One of the biggest hurdles for the youth in overcoming their gas-sniffing problems, according to Tshakapesh and Muller, is widespread parenting issues in the community.

“We try to talk to the parents and they say, ‘It’s your job, Simeon. … You’re supposed to be looking after everyone in the community,’” says Tshakapesh.

“Parents have to start doing something. On top of that they also need help being parents; be taught how to parent.”

Muller believes that no amount of treatment will be effective if the kids are just going to return home to the same dysfunctional environment.

“For the past 20 years, the kids go out for treatment, do brilliantly out in treatment, come back home, and are gas sniffing that night because things haven’t changed at home,” says Muller.

Tshakapesh feels that the provincial and federal government have been ignoring the gas-sniffing problem in Natuashish for too long.

“If that happened anywhere else in Canada with non-aboriginal kids, I think Canada or the province … would step in and do something about it,” says Tshakapesh.

“But when it happens to aboriginal kids, they don’t care.”

Muller, however, believes that the provincial Child, Youth and Family Services Department (CYFS) is willing to work with the community on finding solutions to the issue. But there are certain logistical issues that are hindering any kind of action, such as where to put the children, if CYFS removes them from their homes.

“(CYFS) will say that they have no places for these children,” says Muller. “You apprehend the child, but there’s no place to stick them. And the Innu would like their kids to remain in Labrador.”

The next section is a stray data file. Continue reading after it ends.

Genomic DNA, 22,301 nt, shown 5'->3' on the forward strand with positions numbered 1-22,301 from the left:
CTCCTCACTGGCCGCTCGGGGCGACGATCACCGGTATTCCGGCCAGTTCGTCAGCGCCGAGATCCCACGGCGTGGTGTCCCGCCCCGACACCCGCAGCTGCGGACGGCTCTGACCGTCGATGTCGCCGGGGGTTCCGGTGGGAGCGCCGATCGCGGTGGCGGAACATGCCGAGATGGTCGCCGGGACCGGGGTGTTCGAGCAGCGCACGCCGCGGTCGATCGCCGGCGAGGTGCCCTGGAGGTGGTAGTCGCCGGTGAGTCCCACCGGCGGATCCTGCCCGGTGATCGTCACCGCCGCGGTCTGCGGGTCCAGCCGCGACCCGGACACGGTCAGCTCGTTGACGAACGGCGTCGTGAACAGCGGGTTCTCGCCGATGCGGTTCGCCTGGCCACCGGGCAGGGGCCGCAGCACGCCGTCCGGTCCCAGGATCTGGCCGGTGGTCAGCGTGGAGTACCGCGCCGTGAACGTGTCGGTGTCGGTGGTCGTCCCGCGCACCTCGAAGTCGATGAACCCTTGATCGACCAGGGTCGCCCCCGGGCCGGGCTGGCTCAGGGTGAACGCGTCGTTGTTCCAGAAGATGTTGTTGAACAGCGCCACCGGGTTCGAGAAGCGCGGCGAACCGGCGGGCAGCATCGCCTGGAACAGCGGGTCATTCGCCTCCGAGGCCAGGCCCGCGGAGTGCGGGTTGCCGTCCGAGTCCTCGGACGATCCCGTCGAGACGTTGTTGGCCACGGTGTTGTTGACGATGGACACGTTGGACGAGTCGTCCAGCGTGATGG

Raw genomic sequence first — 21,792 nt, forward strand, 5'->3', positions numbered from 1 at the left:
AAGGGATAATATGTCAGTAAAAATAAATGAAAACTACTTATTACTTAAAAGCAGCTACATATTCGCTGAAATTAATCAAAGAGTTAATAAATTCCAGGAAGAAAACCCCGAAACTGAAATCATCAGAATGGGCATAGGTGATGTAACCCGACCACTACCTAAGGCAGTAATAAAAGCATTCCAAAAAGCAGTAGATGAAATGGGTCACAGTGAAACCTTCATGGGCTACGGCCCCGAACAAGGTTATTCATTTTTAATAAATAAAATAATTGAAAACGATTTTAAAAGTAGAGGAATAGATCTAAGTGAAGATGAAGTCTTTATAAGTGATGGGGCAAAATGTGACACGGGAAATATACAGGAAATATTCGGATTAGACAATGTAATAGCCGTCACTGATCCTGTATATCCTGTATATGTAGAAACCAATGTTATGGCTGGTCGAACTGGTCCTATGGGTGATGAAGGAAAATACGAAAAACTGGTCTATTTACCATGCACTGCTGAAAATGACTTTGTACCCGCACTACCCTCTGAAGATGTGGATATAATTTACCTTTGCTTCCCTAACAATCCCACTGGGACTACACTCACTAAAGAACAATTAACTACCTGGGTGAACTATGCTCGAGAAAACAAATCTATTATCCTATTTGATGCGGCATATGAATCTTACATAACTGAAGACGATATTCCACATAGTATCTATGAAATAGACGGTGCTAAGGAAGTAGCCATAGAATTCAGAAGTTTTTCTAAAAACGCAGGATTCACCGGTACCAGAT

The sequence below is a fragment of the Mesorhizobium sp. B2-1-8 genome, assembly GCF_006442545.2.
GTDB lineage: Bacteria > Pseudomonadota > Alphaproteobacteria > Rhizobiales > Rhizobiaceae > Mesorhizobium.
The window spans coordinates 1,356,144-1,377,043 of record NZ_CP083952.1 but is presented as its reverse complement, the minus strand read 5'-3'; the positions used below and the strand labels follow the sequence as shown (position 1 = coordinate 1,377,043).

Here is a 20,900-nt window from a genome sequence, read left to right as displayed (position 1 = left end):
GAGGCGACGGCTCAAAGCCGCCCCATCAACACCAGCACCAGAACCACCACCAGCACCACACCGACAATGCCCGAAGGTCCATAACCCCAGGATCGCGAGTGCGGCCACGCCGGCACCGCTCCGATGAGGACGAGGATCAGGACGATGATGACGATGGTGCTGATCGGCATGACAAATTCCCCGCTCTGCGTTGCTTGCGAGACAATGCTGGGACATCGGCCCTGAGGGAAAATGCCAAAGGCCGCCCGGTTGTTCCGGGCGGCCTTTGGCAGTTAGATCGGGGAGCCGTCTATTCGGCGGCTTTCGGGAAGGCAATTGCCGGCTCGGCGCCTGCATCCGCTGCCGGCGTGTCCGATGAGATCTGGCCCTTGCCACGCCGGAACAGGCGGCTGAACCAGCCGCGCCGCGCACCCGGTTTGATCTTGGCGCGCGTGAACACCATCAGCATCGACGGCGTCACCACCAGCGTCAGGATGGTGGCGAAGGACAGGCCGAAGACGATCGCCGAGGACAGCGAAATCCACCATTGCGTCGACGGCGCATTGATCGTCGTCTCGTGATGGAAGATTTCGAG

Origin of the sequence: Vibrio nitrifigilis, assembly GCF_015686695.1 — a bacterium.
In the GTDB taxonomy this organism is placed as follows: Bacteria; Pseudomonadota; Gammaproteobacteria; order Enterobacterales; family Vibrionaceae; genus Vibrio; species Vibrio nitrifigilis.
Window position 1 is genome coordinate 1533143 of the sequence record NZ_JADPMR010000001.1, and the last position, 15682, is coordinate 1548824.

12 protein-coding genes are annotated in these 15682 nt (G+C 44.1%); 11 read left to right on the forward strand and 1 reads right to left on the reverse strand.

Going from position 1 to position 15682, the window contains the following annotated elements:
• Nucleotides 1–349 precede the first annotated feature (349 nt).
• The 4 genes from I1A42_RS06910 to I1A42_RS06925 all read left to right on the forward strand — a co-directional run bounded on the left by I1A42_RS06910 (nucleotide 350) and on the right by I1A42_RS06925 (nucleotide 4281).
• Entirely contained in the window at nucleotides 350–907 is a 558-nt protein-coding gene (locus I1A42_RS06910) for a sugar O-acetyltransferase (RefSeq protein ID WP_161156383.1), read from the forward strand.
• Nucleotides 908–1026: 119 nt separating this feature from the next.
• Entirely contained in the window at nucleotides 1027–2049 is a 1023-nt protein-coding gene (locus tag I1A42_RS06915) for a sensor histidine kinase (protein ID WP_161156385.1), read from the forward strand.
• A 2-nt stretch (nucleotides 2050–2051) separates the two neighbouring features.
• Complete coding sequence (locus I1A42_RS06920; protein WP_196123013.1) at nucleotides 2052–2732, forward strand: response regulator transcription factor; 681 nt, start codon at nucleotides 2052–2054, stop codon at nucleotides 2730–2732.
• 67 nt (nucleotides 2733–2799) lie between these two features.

Border Beacon

Both Muller and Tshakapesh feel that the best possible solution for treating these troubled kids lies in a place called Border Beacon.

Border Beacon lies on the border of Quebec and Labrador. In recent years the Mushuau Innu Nation constructed five cabins and a communal lodge in the area. The purpose of Border Beacon is to take troubled people, such as alcoholics and drug addicts, out of Natuashish and into the wilderness where they can heal.

The lodging would provide enough room for the troubled youth, as well as the staff required for the program.

“If for nothing else, it would provide a place of safety … to be removed from the gas, in their own traditional, cultural setting. … We’d have some form healing going on,” says Muller.

Muller estimates that Border Beacon would cost approximately $60,000 dollars a month to operate for 10 children. And he says that option is cheaper than what it costs to send a single child outside of Labrador for treatment.

Muller made a written proposal regarding the use of Border Beacon, and emailed it to CYFS Minister Charlene Johnson on Sunday.

But, even if CYFS agrees to fund Border Beacon, there may be local obstacles to overcome. According to Muller, not everyone on the band council agrees with the idea.

“There is such a division in the band council that they’re missing the forest for the trees,” says Muller.

Earlier in September, The Mushuau Innu Nation had its annual general meeting. According to Muller, the gas-sniffing epidemic wasn’t on the agenda.

“We’ve got kids, every time they suck back on a gas bag, they’re diminished”

“(But) at the AGM, no one mentioned gas sniffing.”

Child, Youth and Family Services Minister Charlene Johnson was travelling at the time this story was written and was unavailable for comment.

 

The Labradorian

This picture was forwarded to TC Media by Klaus Muller and Simeon Tshakapesh. The bag in the young boy’s hand contains gasoline, according to the two men. Tshakapesh says that he knows the child personally. — Submitted photo